So, hey, it's August — is Trump being "reinstated" as president or what?

Even MyPillow guy Mike Lindell has backed away from his August prediction. But true believers are keeping the faith

By Zachary Petrizzo
Published August 3, 2021 5:45AM (EDT)
Mike Lindell and CPAC (Photo illustration by Salon/Getty Images)
Mike Lindell and CPAC (Photo illustration by Salon/Getty Images)

The highly anticipated month of August is finally here, but so far Donald Trump has yet to be reinstated as president.

Many in TrumpWorld have been led to believe — and pushed others to believe — in a grand and "inevitable" to nullify the 2020 election due to baseless claims of fraud, Trump remains far from the reins of power in Washington. Admittedly it's very early in the month, but the prospects for any sort of Trump reinstatement, powered by a thus-far-imaginary Supreme Court decision, are fading more and more with each passing hour.

MyPillow CEO Mike Lindell, the likely originator of the idea that Trump would return to power this month, has been boosting the August date for at least the last two months. Until recently, that is, when he began walking back the idea, admitting that his timeline might be off by a few months but saying the momentous occasion would occur on "God's time."

But the belief that this month will see Trump back in power won't die easily. Rank and file Republican voters, such as attendees at the recent Conservative Political Action Conference (CPAC) event last month in Dallas, claimed to believe in the August deliverance. 

Among the 50-plus attendees Salon spoke with at CPAC Dallas, more than 40% said they believed an August Trump reinstatement was on the horizon. 

Joyce and Andrew Green, a couple in their 70s from Galveston, Texas, told Salon they were familiar with Lindell's theories about an August reinstatement and are steadfast believers in the pillow king's mission. "Mike Lindell!" Joyce exclaimed. "I think the election was fraudulent," she added before declaring that Lindell will be proven "right" about August. 

Andrew also said he agreed, holding up the perceived "enthusiasm gap" as evidence that Trump was the real winner of last November's election. "Look, when Trump went into a rally, there would be 30,000 people there," he said. "Cars 20 miles away." When Biden held a rally, he said — which Biden essentially did not do amid the pandemic — "there would be 10 cars, 10 cars at the most. You can see the popularity of Trump; it's not a secret out there."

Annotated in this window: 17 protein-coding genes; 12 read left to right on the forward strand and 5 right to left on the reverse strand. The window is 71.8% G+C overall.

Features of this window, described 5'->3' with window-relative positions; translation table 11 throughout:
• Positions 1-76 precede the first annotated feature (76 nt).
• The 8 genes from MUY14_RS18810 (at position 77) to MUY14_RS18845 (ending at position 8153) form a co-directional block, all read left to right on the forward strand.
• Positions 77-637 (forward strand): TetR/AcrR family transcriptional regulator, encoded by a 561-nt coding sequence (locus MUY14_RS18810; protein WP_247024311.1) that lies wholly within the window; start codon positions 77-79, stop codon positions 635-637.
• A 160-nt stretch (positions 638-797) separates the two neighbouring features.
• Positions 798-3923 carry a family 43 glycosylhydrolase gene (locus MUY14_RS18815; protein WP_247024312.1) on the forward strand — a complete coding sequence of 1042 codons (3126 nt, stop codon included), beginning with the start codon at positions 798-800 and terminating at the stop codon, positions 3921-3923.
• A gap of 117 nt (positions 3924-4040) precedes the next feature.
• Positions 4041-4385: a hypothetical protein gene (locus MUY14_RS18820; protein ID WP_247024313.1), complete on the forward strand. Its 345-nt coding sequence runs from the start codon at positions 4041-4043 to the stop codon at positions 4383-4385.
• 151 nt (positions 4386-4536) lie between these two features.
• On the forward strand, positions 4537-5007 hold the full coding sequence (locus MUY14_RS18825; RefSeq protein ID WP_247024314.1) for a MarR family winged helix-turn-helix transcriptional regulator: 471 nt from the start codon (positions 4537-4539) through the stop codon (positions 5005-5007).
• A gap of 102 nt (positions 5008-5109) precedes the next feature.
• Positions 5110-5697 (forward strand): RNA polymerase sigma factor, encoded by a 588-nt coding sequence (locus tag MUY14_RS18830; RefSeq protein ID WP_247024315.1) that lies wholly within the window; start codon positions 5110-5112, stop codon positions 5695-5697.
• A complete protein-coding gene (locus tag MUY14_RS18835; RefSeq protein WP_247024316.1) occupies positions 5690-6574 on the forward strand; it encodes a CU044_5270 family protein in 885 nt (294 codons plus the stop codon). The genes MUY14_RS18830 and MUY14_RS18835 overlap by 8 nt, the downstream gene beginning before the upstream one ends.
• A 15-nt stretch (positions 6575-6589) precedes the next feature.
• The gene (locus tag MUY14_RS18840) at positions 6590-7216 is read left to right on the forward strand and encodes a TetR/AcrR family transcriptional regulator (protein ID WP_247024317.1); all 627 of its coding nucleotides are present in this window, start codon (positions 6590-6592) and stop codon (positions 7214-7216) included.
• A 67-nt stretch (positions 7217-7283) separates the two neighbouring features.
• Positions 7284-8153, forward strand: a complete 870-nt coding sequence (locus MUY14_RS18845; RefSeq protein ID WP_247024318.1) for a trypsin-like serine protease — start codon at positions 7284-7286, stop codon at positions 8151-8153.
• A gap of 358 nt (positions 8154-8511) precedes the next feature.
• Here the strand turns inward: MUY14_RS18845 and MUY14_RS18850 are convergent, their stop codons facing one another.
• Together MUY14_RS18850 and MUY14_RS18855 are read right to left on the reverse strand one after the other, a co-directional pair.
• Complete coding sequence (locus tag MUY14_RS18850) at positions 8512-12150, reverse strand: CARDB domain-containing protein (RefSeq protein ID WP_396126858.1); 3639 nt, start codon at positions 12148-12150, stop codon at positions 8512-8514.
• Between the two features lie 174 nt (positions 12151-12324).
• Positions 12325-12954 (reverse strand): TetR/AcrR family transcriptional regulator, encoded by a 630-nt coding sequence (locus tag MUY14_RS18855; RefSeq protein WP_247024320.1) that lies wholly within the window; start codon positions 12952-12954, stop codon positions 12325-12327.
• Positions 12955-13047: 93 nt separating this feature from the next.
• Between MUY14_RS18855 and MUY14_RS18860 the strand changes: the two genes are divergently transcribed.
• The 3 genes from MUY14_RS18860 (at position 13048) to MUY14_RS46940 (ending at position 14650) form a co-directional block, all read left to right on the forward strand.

Many others at CPAC concurred, including two gentlemen in their mid 40s, one named Cesar, who declined to give his last name, and Binh Vo. Both said they were on board with the idea that Trump will be president soon again.

James, who identified himself as a Log Cabin Republican (an organization for LGBTQ conservatives), said of Lindell's theory that he "really, really wants to believe it." He added, "Man, it would be nice" if Trump were to wind up back in the White House someday soon.

Attendee Judi Neal described Lindell as "a great American who has weathered a great storm of the cancel culture, and I support him." She said she had watched Lindell's self-produced election fraud films and was convinced an August reinstatement was "around the corner," explaining that she knows of people who voted in the 2020 election with residential addresses that were public parks. 

One CPAC attendee, who identified himself as Bill, cast cold water on the entire enterprise, saying that many CPAC attendees and TrumpWorld figures, including Lindell, were misguided at best. "It doesn't fit with the Constitution," he told Salon. 

At the end of June, White House press secretary Jen Psaki was asked to comment on the theoretical Trump reinstatement, which she gracefully downplayed. "The president is prepared to continue to govern and lead the United States of America," Psaki stated — referring, to be clear, to Joe Biden. "Of course, should there be an elevation, an escalation, you know, that is something we would certainly monitor and track as well."

But calls for a potential coup against a duly elected president aren't going unnoticed, especially after Jan 6. On July 13, Bloomberg News reported that Lindell's theories "are enough to put FBI Director Christopher Wray and other top national security officials on alert for the risk that the former president's most ardent supporters might again resort to violence."

Salon inquired with the White House press office on Monday as to whether the Biden administration is on alert regarding Trump's possible return. We received no response.


Zachary Petrizzo

Zachary Petrizzo is an investigative reporter at Salon. Follow him on Twitter @ZTPetrizzo. Send him tips: zpetrizzo@salon.com

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August Coup Cpac Donald Trump Jen Psaki Joe Biden Mike Lindell Reinstatement Reporting Right-wing Media Trumpworld